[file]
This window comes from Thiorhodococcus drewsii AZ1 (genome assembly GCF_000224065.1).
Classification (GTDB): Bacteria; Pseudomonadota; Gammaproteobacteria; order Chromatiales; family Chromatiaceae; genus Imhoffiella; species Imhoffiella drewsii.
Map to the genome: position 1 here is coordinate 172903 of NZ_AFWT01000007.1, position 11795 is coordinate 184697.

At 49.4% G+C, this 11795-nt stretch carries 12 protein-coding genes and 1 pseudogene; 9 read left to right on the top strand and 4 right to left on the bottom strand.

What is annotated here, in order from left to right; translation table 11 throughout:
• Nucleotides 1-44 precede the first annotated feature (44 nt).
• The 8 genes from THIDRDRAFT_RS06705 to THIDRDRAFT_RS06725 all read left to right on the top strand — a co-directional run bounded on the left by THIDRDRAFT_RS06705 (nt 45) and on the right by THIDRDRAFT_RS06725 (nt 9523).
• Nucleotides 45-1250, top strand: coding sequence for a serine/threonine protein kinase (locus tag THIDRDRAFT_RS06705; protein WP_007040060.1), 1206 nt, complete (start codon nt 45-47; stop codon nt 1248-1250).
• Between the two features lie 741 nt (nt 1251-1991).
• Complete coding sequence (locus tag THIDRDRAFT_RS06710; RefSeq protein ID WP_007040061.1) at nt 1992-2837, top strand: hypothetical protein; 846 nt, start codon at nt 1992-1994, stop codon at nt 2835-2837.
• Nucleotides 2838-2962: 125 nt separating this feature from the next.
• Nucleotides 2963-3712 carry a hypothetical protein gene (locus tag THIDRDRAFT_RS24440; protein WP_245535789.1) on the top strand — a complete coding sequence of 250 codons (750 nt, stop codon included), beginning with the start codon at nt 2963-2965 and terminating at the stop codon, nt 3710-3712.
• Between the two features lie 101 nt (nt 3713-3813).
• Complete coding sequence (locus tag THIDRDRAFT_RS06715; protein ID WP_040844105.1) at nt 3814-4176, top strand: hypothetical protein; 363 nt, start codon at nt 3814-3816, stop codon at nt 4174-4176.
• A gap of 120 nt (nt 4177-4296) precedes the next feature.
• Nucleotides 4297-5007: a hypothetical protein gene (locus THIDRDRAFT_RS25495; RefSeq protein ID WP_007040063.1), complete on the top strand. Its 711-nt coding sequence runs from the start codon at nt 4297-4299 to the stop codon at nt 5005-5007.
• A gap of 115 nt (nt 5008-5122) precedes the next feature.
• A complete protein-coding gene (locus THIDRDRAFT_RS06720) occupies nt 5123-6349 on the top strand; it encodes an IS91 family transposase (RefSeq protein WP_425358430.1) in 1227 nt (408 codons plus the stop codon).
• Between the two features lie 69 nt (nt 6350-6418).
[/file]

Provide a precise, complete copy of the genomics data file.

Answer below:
This window comes from Thiorhodococcus drewsii AZ1 (genome assembly GCF_000224065.1).
Classification (GTDB): Bacteria; Pseudomonadota; Gammaproteobacteria; order Chromatiales; family Chromatiaceae; genus Imhoffiella; species Imhoffiella drewsii.
Map to the genome: position 1 here is coordinate 172903 of NZ_AFWT01000007.1, position 11795 is coordinate 184697.

At 49.4% G+C, this 11795-nt stretch carries 12 protein-coding genes and 1 pseudogene; 9 read left to right on the top strand and 4 right to left on the bottom strand.

What is annotated here, in order from left to right; translation table 11 throughout:
• Nucleotides 1-44 precede the first annotated feature (44 nt).
• The 8 genes from THIDRDRAFT_RS06705 to THIDRDRAFT_RS06725 all read left to right on the top strand — a co-directional run bounded on the left by THIDRDRAFT_RS06705 (nt 45) and on the right by THIDRDRAFT_RS06725 (nt 9523).
• Nucleotides 45-1250, top strand: coding sequence for a serine/threonine protein kinase (locus tag THIDRDRAFT_RS06705; protein WP_007040060.1), 1206 nt, complete (start codon nt 45-47; stop codon nt 1248-1250).
• Between the two features lie 741 nt (nt 1251-1991).
• Complete coding sequence (locus tag THIDRDRAFT_RS06710; RefSeq protein ID WP_007040061.1) at nt 1992-2837, top strand: hypothetical protein; 846 nt, start codon at nt 1992-1994, stop codon at nt 2835-2837.
• Nucleotides 2838-2962: 125 nt separating this feature from the next.
• Nucleotides 2963-3712 carry a hypothetical protein gene (locus tag THIDRDRAFT_RS24440; protein WP_245535789.1) on the top strand — a complete coding sequence of 250 codons (750 nt, stop codon included), beginning with the start codon at nt 2963-2965 and terminating at the stop codon, nt 3710-3712.
• Between the two features lie 101 nt (nt 3713-3813).
• Complete coding sequence (locus tag THIDRDRAFT_RS06715; protein ID WP_040844105.1) at nt 3814-4176, top strand: hypothetical protein; 363 nt, start codon at nt 3814-3816, stop codon at nt 4174-4176.
• A gap of 120 nt (nt 4177-4296) precedes the next feature.
• Nucleotides 4297-5007: a hypothetical protein gene (locus THIDRDRAFT_RS25495; RefSeq protein ID WP_007040063.1), complete on the top strand. Its 711-nt coding sequence runs from the start codon at nt 4297-4299 to the stop codon at nt 5005-5007.
• A gap of 115 nt (nt 5008-5122) precedes the next feature.
• A complete protein-coding gene (locus THIDRDRAFT_RS06720) occupies nt 5123-6349 on the top strand; it encodes an IS91 family transposase (RefSeq protein WP_425358430.1) in 1227 nt (408 codons plus the stop codon).
• Between the two features lie 69 nt (nt 6350-6418).